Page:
3) Michael Lorenzen
The Tigers took a chance on Michael Lorenzen last offseason, signing him to a one-year deal to pitch out of their rotation and it wound up paying off beautifully. The longtime reliever was an all-star for the first time in his career, and pitched well enough for the Tigers to sell high on him at the trade deadline.
A midseason trade to the Phillies allowed Lorenzen to start games for a contender in the middle of a playoff race. He pitched wonderfully for the Phillies in his first two starts before things all fell apart down the stretch. Five poor starts in a row forced a move to the bullpen for much of September, and Lorenzen was nothing more than a mop-up reliever in the postseason.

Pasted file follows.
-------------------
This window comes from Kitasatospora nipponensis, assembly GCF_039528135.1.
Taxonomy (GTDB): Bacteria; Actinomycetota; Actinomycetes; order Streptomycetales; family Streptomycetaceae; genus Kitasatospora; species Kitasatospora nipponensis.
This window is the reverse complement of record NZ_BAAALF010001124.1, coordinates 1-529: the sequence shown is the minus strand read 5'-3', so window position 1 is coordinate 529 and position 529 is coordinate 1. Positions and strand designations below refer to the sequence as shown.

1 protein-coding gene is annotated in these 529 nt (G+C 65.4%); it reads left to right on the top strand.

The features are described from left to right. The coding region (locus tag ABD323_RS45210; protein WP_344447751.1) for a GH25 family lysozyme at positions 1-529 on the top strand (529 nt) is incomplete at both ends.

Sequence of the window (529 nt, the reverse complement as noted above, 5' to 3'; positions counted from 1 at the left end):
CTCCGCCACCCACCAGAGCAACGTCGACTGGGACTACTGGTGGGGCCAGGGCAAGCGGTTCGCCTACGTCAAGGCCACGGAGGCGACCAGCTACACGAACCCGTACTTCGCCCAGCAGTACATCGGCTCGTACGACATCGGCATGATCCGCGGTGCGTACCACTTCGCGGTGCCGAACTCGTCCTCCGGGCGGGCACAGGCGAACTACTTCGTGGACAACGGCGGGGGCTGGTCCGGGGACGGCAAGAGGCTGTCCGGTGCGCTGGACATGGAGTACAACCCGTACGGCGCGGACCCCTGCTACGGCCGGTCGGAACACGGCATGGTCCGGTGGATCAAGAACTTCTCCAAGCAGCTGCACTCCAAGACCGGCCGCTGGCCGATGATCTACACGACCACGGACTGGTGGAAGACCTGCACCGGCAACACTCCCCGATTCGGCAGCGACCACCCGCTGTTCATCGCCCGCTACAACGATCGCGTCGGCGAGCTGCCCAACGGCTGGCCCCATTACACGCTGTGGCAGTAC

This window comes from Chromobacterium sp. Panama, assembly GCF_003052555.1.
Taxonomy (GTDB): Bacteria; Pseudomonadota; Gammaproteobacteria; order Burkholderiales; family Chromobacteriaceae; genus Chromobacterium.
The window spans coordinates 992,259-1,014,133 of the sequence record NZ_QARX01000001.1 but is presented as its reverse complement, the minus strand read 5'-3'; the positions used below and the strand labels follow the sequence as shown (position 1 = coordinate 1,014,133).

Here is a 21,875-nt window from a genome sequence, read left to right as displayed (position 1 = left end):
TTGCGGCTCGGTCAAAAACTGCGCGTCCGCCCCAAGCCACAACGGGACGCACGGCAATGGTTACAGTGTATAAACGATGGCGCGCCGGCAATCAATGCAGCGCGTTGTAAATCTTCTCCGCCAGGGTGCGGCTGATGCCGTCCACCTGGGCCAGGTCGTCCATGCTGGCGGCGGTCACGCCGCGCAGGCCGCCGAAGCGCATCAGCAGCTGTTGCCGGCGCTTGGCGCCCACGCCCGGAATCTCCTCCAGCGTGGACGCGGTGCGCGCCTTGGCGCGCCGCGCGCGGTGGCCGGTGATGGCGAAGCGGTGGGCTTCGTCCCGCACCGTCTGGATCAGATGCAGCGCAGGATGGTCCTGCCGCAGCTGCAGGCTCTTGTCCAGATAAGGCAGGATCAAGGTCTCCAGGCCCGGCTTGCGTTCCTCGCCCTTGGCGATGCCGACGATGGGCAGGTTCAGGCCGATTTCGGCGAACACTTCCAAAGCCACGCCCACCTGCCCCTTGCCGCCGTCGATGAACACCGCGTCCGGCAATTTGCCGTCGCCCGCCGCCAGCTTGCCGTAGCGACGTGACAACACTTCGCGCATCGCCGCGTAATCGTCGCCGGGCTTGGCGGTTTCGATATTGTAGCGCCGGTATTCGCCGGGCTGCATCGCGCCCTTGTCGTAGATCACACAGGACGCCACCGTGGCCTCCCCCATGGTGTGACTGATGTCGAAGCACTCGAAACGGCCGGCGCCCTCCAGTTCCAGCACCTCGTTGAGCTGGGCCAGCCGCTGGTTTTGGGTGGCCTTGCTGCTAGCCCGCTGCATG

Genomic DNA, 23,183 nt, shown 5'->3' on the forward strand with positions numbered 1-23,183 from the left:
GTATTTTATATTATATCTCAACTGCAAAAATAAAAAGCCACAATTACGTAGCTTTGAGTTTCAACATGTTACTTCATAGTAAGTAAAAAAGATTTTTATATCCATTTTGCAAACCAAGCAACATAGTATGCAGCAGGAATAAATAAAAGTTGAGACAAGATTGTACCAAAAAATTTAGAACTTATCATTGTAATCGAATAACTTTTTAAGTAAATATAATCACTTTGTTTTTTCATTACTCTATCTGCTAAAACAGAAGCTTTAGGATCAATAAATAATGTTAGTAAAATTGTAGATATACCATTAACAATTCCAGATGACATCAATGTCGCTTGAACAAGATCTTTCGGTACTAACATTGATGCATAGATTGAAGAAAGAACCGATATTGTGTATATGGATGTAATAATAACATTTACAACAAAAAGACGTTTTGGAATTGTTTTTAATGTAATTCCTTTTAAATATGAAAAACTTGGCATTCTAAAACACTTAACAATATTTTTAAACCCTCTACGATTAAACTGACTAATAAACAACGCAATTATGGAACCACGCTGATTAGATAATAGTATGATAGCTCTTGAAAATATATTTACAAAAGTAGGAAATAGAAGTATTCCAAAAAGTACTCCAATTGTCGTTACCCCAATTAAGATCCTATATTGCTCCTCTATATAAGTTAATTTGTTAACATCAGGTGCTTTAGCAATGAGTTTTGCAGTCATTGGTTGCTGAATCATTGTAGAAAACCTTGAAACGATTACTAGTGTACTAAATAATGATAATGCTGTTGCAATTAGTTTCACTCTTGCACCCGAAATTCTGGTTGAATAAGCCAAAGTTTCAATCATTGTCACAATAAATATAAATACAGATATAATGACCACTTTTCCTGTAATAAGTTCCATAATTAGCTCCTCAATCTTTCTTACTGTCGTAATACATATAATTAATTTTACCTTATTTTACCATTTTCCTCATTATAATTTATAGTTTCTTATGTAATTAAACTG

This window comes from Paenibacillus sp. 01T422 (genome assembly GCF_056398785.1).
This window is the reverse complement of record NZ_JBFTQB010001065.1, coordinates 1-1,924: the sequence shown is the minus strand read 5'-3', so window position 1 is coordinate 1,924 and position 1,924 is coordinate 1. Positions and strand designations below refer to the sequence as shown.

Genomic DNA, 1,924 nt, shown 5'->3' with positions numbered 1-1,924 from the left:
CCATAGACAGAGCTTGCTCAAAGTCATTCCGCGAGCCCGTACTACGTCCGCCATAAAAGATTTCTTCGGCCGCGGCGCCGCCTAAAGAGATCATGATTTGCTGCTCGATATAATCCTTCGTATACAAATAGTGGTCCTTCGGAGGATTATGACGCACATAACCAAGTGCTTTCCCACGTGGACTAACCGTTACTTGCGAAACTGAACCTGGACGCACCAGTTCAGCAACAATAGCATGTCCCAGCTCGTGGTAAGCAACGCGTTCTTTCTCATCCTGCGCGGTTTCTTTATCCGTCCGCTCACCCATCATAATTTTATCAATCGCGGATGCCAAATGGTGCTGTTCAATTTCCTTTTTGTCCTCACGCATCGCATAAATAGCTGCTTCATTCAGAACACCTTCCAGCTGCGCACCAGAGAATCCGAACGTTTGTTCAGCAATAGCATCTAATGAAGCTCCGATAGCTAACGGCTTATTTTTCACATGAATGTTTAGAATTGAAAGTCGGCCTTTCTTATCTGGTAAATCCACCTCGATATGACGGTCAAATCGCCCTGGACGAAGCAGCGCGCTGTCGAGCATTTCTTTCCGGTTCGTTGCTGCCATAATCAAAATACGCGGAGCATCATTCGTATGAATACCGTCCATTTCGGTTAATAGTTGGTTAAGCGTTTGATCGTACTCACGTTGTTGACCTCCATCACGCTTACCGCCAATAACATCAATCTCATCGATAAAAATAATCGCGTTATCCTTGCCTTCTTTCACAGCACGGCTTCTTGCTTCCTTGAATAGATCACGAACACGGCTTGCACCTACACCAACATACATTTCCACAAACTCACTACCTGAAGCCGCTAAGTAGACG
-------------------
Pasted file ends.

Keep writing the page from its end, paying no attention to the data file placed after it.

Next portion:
It was an up-and-down year for the 31-year-old. Setting career highs in starts and innings pitched is obviously a good thing, and Lorenzen being an all-star for the first time was cool, but when looking deeper, his season was pretty underwhelming. His base numbers were decent, but the underlying metrics were not as pleased with his performance. There's a whole lot of blue all over his baseball savant page.
He might've had a 4.18 ERA overall, but had a 4.55 xERA, a 4.46 FIP, and a 4.68 xFIP. He looked like a solid mid-rotation starter for much of the year, but really profiled as a fifth starter who isn't much better than the likes of David Peterson and Tylor Megill if at all.
He's never made more than 25 starts in a season and this was just his second time ever going past the 100-inning mark. Considering how poorly he finished, there's a good chance he simply ran out of gas down the stretch. The Mets signing him to what MLB Trade Rumors predicts would be a multi-year commitment when he has never pitched through a full season as a successful starter would not be wise.